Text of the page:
My love affair with citrus scents is a long-standing one. As much as I love to put my nose deep into the petals of of a rose bush, it is not a fragrance that I wear on my skin. It does not sit well with me, even when blended with other notes that I enjoy, rose somehow does not float my boat. Citrus on the other hand has always been my fragrance of choice. Grapefruit, lemon and bergamot are beautifully sharp zesty and crisp … but I would much rather smell like oranges then lemons. The reason that the different parts of the plant smell different is because they contain a different make up of volatile compounds in each extraction
As I have delved deeper into fragrance I have learned that the bitter orange tree (Citrus aurantium) is one of the most utilised plants in fragrance. The blossom, depending on how it is distilled either gives you heady neroli or sweet orange blossom notes. The twigs from the bitter orange tree give you pettigrain and the bitter orange fruit peel give brigarade – an oil that is used in perfumery aromatherapy and skincare.
This plant is worthy of my obsession and it no surprise that somehow in almost every fragrance that I am drawn to, there is some part of the bitter orange plant in the blend. Whether a top or a heart note, a white floral or a citrussy cologne be it a candle, reed diffuser or fragrance, if it has pettigrain, neroli or orange blossom in it, – I will definitely love it and will more than likely buy it. To celebrate my obsession, to document new fragrances as I discover them most importantly give me yet another reason to buy fragrance I am going to talk about a fragrance which features a part of the bitter orange plant every month for the next twelve months.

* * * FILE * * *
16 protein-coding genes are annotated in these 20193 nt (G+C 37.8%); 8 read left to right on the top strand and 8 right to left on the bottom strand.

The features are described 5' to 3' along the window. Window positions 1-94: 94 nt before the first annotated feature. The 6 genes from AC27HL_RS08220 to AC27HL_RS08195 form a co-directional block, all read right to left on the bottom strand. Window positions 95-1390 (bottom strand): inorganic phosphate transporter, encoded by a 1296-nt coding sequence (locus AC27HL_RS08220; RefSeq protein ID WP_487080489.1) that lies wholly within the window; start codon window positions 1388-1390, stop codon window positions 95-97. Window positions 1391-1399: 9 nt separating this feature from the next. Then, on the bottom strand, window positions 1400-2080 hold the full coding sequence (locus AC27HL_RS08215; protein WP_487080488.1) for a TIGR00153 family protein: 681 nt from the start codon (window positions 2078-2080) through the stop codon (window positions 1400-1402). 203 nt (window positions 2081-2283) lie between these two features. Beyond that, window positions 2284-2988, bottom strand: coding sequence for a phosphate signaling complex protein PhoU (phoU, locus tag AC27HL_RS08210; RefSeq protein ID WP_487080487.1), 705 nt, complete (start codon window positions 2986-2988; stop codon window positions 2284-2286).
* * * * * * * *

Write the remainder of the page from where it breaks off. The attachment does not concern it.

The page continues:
I am starting with a now discontinued fragrance that was such an important part of my life, I am constantly in search of an approximation of it every time I smell anything called ‘Neroli’.
L’Occitane Neroli Eau De Parfum
This is my all time favourite fragrance. Ever. Sadly it has been discontinued but for a period of five years between 2001 and 2006 this was my most repurchased and most worn fragrance. I mourn it every time I visit a L’Occitane store. During this period I did not have any on-line presence but if I had, it would have been on my Instagram page every week. I had returned to London after living in Spain – I was broke and heartbroken but once I discovered this fragrance and never looked back. It was a confident, powerful and sexy fragrance that was strong without being overpowering. The fragrance helped me fake it til I made it once I spritzed the deep amber nectar onto my skin. It had amazing longevity, modest silage and smelt fan-bloody-tastic. I quickly got a job, and eventually got over the Spanish boy and Neroli was my signature scent. Don’t ask me what the notes are because I can’t tell you. (well it had neroli in it) All I know is nothing compares to it. I am kicking myself for not hoarding it once I discovered it was discontinued as I refuse to pay hundreds of pounds for it when it occasionally turns up on ebay. I am eagerly waiting for someone, somewhere to create a fragrance that can steal an equally large piece of my heart. L’Occitane Neroli Eau de Parfum is where my neroli obsession started.
Next month a neroli fragrance heavy weight and a couple of lighter options.